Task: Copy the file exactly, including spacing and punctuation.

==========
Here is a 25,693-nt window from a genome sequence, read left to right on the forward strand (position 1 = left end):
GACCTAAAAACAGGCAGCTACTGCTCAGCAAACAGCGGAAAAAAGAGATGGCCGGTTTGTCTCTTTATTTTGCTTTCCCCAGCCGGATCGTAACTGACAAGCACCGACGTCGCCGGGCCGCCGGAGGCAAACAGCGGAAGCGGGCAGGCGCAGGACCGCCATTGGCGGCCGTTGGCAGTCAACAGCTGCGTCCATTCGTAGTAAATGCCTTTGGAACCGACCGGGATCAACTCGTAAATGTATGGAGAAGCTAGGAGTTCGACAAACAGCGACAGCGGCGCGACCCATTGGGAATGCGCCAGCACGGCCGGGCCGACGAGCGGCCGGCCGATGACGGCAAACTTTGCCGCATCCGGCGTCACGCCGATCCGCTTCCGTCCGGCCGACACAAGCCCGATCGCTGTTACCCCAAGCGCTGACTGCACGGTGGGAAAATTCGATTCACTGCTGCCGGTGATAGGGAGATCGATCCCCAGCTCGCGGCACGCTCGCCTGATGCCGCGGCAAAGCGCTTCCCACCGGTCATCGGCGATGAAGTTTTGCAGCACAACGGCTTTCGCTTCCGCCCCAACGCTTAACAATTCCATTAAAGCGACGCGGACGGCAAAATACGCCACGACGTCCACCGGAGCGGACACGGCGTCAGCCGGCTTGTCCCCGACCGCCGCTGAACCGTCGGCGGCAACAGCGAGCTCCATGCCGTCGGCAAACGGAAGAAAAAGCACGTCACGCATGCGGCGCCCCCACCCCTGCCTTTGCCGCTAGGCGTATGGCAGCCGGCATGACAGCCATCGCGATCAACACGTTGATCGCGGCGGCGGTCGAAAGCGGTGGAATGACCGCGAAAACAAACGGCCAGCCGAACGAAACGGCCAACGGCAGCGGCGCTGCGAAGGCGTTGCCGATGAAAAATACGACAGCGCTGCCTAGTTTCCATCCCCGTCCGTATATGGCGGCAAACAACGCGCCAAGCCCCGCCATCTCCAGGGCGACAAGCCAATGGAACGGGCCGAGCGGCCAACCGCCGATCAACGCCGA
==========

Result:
Here is a 25,693-nt window from a genome sequence, read left to right on the forward strand (position 1 = left end):
GACCTAAAAACAGGCAGCTACTGCTCAGCAAACAGCGGAAAAAAGAGATGGCCGGTTTGTCTCTTTATTTTGCTTTCCCCAGCCGGATCGTAACTGACAAGCACCGACGTCGCCGGGCCGCCGGAGGCAAACAGCGGAAGCGGGCAGGCGCAGGACCGCCATTGGCGGCCGTTGGCAGTCAACAGCTGCGTCCATTCGTAGTAAATGCCTTTGGAACCGACCGGGATCAACTCGTAAATGTATGGAGAAGCTAGGAGTTCGACAAACAGCGACAGCGGCGCGACCCATTGGGAATGCGCCAGCACGGCCGGGCCGACGAGCGGCCGGCCGATGACGGCAAACTTTGCCGCATCCGGCGTCACGCCGATCCGCTTCCGTCCGGCCGACACAAGCCCGATCGCTGTTACCCCAAGCGCTGACTGCACGGTGGGAAAATTCGATTCACTGCTGCCGGTGATAGGGAGATCGATCCCCAGCTCGCGGCACGCTCGCCTGATGCCGCGGCAAAGCGCTTCCCACCGGTCATCGGCGATGAAGTTTTGCAGCACAACGGCTTTCGCTTCCGCCCCAACGCTTAACAATTCCATTAAAGCGACGCGGACGGCAAAATACGCCACGACGTCCACCGGAGCGGACACGGCGTCAGCCGGCTTGTCCCCGACCGCCGCTGAACCGTCGGCGGCAACAGCGAGCTCCATGCCGTCGGCAAACGGAAGAAAAAGCACGTCACGCATGCGGCGCCCCCACCCCTGCCTTTGCCGCTAGGCGTATGGCAGCCGGCATGACAGCCATCGCGATCAACACGTTGATCGCGGCGGCGGTCGAAAGCGGTGGAATGACCGCGAAAACAAACGGCCAGCCGAACGAAACGGCCAACGGCAGCGGCGCTGCGAAGGCGTTGCCGATGAAAAATACGACAGCGCTGCCTAGTTTCCATCCCCGTCCGTATATGGCGGCAAACAACGCGCCAAGCCCCGCCATCTCCAGGGCGACAAGCCAATGGAACGGGCCGAGCGGCCAACCGCCGATCAACGCCGA